21. September 1949: Ansprache des Geschäftsführenden Vorsitzenden der Alliierten Hohen Kommission für Deutschland, François-Poncet, bei dem Empfang des Bundeskanzlers Adenauer

M[r]. Chancellor: Your nomination to the post of Federal Chancellor and the formation of the Cabinet which you will direct represent the last element of the democratic parliamentary system according to which the Federal Republic of Germany must be governed in the future.

We are pleased to see that the provisions of basic law were thus applied in every respect, without disturbance to order and peace.

Western Germany is now in possession of the instrument which will enable her to take in hands the conduct of her destinies.

We are convinced that you will know how to guide her for the individual welfare and the collective prosperity of her people on the roads of liberty and peace where she will once more find the confidence of other peoples, to whom she is united by a community of culture.

The visit which you are paying us and for which we thank you, marks the starting point of the official existence of the Allied High Commission. You are well aware of the principles which are to guide our relations with you and with your Government as well as of our reciprocal rights and duties. They were exactly defined in an instrument which takes effect this very day and this very moment. This instrument may, as you observed, be revised at a later date. This revision will be as prompt and as extensive as the respect of the statute has been scrupulous.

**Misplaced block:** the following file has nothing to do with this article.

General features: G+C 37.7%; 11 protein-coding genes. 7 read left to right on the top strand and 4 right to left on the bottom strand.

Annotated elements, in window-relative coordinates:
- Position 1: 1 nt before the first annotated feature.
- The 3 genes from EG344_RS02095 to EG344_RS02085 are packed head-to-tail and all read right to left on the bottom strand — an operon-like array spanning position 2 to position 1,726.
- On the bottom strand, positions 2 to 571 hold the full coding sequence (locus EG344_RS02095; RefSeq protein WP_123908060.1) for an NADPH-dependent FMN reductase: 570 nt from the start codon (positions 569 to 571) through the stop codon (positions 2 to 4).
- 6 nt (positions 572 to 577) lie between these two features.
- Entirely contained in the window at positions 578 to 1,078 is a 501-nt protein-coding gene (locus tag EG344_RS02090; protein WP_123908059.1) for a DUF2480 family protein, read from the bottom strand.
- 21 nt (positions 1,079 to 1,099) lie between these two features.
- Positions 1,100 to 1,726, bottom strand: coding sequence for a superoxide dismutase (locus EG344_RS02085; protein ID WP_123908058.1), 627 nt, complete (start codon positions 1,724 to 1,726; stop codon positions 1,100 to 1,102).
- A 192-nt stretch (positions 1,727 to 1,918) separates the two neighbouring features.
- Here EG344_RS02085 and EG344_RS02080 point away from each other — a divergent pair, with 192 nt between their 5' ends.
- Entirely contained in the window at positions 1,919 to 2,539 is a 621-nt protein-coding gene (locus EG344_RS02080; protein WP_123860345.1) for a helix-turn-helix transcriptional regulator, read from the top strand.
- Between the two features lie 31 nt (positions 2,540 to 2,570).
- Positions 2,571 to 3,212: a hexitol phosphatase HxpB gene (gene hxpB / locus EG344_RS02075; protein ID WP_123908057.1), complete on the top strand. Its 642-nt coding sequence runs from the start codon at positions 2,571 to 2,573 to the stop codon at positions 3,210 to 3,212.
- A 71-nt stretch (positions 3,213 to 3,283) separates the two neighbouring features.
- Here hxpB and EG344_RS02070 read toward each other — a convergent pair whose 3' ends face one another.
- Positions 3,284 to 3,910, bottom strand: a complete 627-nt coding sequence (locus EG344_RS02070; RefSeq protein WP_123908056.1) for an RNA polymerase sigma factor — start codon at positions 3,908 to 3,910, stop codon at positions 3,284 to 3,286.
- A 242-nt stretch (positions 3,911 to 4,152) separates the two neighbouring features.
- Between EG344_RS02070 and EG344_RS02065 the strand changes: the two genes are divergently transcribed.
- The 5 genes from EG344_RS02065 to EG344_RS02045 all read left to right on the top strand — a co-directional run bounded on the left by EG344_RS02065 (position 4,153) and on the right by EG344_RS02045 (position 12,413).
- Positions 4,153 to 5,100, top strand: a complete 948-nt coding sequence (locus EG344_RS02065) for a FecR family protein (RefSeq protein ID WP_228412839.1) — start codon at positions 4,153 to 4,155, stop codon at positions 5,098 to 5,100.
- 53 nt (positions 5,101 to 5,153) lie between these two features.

We appreciate it that you have recalled that the occupation powers have preserved the German population from starvation and gave the impulse to the recovery of your country. Let me assure you on behalf of my colleagues and myself, and in the name of our respective Governments that the High Commissioners will always make it their duty to give to the new institutions their kindest and most efficient assistance. Particularly, they will not fail to consider the ways and means to solve, by international intervention, your difficult problems. Their desire corresponds to yours. They hope that the young German democracy, as a factor of order and peace, may take her place within the future organization of a Europe resting on sound economic and political basis.

To you, M[r]. Chancellor, and to all the members of your Cabinet whom we greet at your side, we wish the best of luck and the greatest success in the difficult but so very honorable task which is now yours.

Quelle: Germany 1947-1949. The Story in Documents. Hg. vom United States Department of State. Washington (D.C.) 1950. S. 322f.